So I read the Moyer's speech, looked up what he told me to, and after my heart stopped pounding, and I finished a short but relatively fruitful web search for deserted island property, I began to think about democracy. This isn't always easy to do critically. The sublimity of democracy is deeply implanted in the minds of American children from an early age. So deeply, and firmly, that it is difficult for many of us to evaluate the strengths and weaknesses of a democratic system, especially the weaknesses. Yet there are weaknesses, and I think the fact that doomsday-cult Christians are able to have such influence on both electoral politics and even foriegn policy illustrate some of them quite well.
From within the democratic perspective, there are no rational arguments for preventing groups like Left Behind readers from voting in accordance with their world-view. They have as much a right to vote the way they want to as you or I do. Yet, outside of their world-view, there is no rational argument for the belief that their influence in elections makes this country a better one, or that their influence on policy is a good thing1. In fact, it has the potential to be a very, very bad thing. Francois Marie Arouet once described the relationship between belief in absurdities and the commission of atrocities. The fundamentalist influence on Bush's Middle East policy is a case in point.
But when I considered the fact that such ignorant people can have so much influence in a contemporary democratic system, I began to think about the even bigger problem with democracy. I remembered Churchill's famous remark about the best argument against democracy being a five minute conversation with the average voter. His quip is even more appropriate today, in a world when national and international policies are so complex, with so much to know, and so few who know any of it. As Churchill's contempory John Simon put it, "Democracy encourages the majority to decide things about which the majority is blissfully ignorant."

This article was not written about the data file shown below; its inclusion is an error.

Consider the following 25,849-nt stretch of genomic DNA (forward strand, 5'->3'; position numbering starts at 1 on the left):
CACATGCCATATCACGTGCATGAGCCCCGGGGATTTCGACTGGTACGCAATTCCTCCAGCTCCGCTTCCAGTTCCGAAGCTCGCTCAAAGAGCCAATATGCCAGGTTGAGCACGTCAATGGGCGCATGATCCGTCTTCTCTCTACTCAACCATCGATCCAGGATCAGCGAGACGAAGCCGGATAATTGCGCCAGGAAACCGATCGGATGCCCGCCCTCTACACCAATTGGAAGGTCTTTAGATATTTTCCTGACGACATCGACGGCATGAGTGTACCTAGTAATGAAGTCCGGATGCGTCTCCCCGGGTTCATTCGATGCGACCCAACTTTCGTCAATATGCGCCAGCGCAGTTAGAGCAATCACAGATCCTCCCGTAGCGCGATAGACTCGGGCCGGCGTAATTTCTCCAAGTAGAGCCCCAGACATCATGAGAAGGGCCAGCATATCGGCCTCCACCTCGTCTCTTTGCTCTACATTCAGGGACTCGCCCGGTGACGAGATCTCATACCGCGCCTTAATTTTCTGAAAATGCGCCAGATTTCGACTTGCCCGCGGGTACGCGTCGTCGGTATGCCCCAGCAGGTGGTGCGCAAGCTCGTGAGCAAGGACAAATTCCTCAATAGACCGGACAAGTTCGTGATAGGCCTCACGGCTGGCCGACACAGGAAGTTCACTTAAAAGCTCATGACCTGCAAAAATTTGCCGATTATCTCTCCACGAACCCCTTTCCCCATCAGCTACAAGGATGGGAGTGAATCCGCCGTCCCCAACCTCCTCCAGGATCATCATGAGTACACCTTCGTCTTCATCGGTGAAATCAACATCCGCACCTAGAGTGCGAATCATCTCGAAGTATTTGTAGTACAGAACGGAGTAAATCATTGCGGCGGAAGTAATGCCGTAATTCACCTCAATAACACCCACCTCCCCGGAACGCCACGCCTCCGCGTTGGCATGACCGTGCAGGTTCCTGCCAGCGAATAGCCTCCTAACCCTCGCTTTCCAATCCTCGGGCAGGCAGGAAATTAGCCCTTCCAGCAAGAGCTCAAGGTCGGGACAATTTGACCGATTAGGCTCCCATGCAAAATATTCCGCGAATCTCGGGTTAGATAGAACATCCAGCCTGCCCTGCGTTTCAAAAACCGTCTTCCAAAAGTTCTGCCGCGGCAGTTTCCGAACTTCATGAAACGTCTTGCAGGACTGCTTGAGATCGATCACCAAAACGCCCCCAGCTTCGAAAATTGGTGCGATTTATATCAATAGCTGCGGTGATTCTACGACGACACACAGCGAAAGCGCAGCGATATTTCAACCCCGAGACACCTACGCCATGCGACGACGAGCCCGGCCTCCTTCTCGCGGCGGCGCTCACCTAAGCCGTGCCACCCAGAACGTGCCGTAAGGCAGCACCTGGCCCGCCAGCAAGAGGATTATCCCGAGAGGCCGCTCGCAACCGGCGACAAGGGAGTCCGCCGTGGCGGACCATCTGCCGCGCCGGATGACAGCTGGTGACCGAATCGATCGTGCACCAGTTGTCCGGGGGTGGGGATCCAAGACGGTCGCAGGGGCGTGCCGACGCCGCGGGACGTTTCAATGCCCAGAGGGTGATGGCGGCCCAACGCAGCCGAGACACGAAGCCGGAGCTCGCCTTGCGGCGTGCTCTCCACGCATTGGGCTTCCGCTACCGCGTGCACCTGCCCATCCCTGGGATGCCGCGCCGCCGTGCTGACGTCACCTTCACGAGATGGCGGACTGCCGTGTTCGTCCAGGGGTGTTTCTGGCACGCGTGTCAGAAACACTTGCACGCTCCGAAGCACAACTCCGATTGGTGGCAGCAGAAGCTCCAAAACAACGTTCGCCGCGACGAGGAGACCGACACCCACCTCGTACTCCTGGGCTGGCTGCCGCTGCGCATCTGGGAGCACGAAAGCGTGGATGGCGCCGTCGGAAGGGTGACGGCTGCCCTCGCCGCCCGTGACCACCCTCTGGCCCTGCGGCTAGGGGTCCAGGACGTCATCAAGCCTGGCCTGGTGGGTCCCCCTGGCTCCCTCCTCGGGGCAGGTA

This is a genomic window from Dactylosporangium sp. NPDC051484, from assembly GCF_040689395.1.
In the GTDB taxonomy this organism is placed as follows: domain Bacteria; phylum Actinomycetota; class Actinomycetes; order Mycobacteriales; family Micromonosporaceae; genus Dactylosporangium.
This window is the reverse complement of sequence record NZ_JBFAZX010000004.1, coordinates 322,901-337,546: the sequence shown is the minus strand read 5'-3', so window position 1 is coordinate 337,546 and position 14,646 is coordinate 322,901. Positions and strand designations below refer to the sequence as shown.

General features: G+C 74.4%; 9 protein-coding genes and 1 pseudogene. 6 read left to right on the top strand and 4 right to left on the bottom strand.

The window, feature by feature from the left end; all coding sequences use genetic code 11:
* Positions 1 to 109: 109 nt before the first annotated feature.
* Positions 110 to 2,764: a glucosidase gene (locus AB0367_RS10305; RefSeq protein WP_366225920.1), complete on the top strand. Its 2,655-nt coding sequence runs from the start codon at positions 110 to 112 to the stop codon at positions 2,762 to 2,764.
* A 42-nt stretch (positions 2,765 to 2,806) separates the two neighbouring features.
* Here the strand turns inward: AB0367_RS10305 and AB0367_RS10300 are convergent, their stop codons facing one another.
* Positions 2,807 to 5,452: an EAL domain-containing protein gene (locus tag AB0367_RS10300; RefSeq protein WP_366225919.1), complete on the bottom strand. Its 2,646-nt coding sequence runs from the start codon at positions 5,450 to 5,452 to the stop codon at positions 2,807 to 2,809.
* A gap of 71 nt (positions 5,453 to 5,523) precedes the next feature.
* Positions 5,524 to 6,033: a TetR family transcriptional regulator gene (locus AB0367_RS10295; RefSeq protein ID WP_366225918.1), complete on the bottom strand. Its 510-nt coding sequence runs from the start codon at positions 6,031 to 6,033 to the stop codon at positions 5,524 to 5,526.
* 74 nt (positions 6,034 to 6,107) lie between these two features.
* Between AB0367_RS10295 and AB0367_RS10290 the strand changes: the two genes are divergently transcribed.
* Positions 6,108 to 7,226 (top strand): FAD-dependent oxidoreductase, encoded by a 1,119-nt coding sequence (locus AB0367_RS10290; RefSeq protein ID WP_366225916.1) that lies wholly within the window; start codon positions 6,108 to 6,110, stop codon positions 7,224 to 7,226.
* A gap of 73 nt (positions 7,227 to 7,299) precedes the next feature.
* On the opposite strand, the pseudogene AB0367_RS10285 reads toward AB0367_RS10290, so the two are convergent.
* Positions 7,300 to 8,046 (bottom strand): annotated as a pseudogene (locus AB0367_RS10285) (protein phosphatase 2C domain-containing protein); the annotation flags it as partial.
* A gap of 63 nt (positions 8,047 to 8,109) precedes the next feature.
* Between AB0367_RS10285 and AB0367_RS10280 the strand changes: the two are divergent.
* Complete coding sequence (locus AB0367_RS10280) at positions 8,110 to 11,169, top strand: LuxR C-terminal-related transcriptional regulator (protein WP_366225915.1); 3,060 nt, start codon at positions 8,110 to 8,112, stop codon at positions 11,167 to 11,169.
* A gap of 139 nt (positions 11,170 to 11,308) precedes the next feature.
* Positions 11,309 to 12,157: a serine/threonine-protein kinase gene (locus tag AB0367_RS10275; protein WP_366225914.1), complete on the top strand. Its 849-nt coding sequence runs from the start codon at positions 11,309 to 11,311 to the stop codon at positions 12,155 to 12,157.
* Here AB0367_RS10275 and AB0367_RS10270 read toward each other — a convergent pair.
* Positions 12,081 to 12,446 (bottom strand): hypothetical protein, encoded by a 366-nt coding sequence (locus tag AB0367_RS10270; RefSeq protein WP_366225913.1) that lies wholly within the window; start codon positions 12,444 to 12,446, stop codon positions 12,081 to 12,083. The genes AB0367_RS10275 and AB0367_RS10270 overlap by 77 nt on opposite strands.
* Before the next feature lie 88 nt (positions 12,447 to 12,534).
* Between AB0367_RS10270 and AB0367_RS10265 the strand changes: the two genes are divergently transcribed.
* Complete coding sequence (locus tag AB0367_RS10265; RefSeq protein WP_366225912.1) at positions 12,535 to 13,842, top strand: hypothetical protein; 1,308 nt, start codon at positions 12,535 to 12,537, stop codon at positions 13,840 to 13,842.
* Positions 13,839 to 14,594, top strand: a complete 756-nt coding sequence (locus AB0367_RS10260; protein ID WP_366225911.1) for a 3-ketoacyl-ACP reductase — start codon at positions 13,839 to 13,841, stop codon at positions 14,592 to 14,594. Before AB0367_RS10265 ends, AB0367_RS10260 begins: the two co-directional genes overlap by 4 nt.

The results of the ignorance of the majority is that those who are in power, and who have the public ear, can and do work very hard to manipulate the public into taking their sides on issues about which the people know very little about. Rapture Index followers can think that a U.S. policy in Israel, or anywhere else in the Middle East, based on the Book of Revelations is a good thing because they know so very little about the situation in the Middle East -- just what the Rapture Index, and other sources, especially clergy, tell them is relevant to apocolyptic prophecy. Republicans can gain evangelical votes by equating stem cell research with abortion, and then siding against it, because so few evangelicals know anything about stem cell research. As Frank Dane said, "Get all the fools on your side and you can be elected to anything."
This is where clever framing becomes important. The general public doesn't care about the details of the Palestinian-Israeli conflict, or the science of stem cell research. They just want to know how these things are relevant to their own lives, and their core beliefs. By highlighting a few key facts, and presenting them in a certain way, politicians or political group can win a lot of votes without any demonstration of how their policies will actually result in a better state of affairs. Real rational arguments have no place here, but reason can win out if reason dictates which facts the people want, and which they are given. Unfortunately, some people are hopeless. Their belief in absurdities renders them dead to the world of reason. This is the biggest problem with democracy, an Enlightenment ideal that lets the unenlightened enact their ideals: if you allow everyone to vote, then everyone can vote.
Now, back to looking up deserted island property. If crazy fundamentalists continue to influence American politics, I may be looking to escape soon.
1 I don't mean to imply that there are any rational arguments for this belief within the Christian fundamentalist's world-view, either. There's nothing rational about their world-view!